In PART FOUR of this series, we talk about how Tango went underground. In 1955 the political climate in Argentina changed, which affected Tango dancers and musicians directly. But it didn’t go away, it stayed alive thanks to a few artists, sometimes away from Argentina, ready to make a comeback in 1983 when the military junta lost power, and Argentina’s citizens began to dance again. Tango continues to evolve, with new styles being created and old school styles still being taught.
In this video, we go over all the most important events that took place in what some historians and researchers call “The Dark Ages of Tango”
- A new oppressive military regime that didn’t encourage dancing.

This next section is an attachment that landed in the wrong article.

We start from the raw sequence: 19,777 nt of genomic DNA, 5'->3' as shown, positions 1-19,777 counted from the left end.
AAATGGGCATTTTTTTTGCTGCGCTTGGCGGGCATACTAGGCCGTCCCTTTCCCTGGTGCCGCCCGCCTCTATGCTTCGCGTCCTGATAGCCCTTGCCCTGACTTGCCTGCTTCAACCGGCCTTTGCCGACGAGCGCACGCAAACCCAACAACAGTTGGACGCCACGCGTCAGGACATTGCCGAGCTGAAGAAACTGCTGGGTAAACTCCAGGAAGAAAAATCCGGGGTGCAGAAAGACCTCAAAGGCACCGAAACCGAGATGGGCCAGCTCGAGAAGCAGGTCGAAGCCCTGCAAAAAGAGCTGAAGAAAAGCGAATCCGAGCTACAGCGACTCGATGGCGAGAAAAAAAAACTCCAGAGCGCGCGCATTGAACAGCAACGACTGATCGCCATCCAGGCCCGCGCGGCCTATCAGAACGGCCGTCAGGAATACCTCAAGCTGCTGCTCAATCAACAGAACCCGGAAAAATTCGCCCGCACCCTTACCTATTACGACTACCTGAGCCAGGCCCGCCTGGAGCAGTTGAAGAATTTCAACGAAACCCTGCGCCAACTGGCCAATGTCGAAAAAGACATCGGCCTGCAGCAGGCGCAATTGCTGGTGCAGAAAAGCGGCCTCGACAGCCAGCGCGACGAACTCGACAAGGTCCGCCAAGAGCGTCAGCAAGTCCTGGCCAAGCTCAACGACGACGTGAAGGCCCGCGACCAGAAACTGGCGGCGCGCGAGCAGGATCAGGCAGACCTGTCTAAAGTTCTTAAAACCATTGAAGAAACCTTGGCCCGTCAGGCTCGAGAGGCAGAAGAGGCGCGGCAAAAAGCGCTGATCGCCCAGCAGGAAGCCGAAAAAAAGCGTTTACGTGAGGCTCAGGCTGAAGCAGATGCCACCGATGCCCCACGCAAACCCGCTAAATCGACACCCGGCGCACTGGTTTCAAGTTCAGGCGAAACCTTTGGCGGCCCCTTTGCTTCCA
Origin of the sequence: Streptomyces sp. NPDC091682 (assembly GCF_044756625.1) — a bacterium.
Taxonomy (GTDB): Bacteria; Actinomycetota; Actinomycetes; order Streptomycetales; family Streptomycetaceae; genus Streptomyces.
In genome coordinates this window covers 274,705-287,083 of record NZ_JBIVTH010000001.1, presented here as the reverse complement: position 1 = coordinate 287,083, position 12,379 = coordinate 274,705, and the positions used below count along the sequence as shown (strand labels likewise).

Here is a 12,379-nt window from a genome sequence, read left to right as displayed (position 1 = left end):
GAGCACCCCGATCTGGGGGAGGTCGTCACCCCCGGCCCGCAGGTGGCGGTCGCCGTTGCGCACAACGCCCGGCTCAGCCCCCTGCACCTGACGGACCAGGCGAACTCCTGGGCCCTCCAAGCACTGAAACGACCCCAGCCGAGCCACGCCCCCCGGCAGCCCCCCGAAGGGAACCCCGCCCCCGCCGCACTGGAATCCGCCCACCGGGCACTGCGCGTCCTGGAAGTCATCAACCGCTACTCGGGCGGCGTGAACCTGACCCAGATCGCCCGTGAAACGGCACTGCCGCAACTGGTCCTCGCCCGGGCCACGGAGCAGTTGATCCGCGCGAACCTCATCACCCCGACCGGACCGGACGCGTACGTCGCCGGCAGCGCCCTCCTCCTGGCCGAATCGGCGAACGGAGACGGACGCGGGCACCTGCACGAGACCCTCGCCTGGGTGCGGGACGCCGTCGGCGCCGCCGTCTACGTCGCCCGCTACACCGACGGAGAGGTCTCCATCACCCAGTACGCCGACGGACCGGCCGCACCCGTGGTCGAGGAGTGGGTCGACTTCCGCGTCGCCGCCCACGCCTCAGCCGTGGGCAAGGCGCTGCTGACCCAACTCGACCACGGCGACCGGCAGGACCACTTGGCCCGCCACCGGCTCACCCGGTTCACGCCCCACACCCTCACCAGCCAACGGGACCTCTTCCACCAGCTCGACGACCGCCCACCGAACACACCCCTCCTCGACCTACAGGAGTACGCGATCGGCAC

- The arrival of Rock n Roll in the late 1950’s which created some tough competition, especially among young dancers.
- Astor Piazolla and his “New Tango”
- The Film “Mi ultimo Tango” starring Spanish movie star ‘Sara Montiel’
- The Broadway musical “Tango Argentino” which help make the music and the dance popular again.
- The fall of the military junta in Argentina and the revival of tango as a national treasure.
Video Produced by: Roberto Ramirez